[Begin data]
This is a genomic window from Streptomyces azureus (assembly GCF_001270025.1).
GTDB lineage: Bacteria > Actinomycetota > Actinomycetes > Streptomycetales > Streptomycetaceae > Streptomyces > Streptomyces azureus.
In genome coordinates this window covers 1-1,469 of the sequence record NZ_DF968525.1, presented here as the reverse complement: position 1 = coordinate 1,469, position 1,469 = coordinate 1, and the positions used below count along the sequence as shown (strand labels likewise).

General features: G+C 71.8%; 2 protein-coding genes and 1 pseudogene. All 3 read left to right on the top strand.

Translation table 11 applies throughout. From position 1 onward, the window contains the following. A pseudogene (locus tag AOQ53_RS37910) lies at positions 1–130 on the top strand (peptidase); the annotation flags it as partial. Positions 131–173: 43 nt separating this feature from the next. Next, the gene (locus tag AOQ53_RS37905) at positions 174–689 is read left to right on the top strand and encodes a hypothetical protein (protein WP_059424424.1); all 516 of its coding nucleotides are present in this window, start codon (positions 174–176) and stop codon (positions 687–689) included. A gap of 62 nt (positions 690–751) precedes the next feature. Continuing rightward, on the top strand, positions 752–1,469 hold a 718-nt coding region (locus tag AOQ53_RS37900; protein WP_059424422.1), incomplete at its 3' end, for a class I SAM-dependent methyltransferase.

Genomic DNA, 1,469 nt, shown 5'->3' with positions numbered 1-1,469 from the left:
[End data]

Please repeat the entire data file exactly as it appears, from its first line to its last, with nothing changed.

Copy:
This is a genomic window from Streptomyces azureus (assembly GCF_001270025.1).
GTDB lineage: Bacteria > Actinomycetota > Actinomycetes > Streptomycetales > Streptomycetaceae > Streptomyces > Streptomyces azureus.
In genome coordinates this window covers 1-1,469 of the sequence record NZ_DF968525.1, presented here as the reverse complement: position 1 = coordinate 1,469, position 1,469 = coordinate 1, and the positions used below count along the sequence as shown (strand labels likewise).

General features: G+C 71.8%; 2 protein-coding genes and 1 pseudogene. All 3 read left to right on the top strand.

Translation table 11 applies throughout. From position 1 onward, the window contains the following. A pseudogene (locus tag AOQ53_RS37910) lies at positions 1–130 on the top strand (peptidase); the annotation flags it as partial. Positions 131–173: 43 nt separating this feature from the next. Next, the gene (locus tag AOQ53_RS37905) at positions 174–689 is read left to right on the top strand and encodes a hypothetical protein (protein WP_059424424.1); all 516 of its coding nucleotides are present in this window, start codon (positions 174–176) and stop codon (positions 687–689) included. A gap of 62 nt (positions 690–751) precedes the next feature. Continuing rightward, on the top strand, positions 752–1,469 hold a 718-nt coding region (locus tag AOQ53_RS37900; protein WP_059424422.1), incomplete at its 3' end, for a class I SAM-dependent methyltransferase.

Genomic DNA, 1,469 nt, shown 5'->3' with positions numbered 1-1,469 from the left: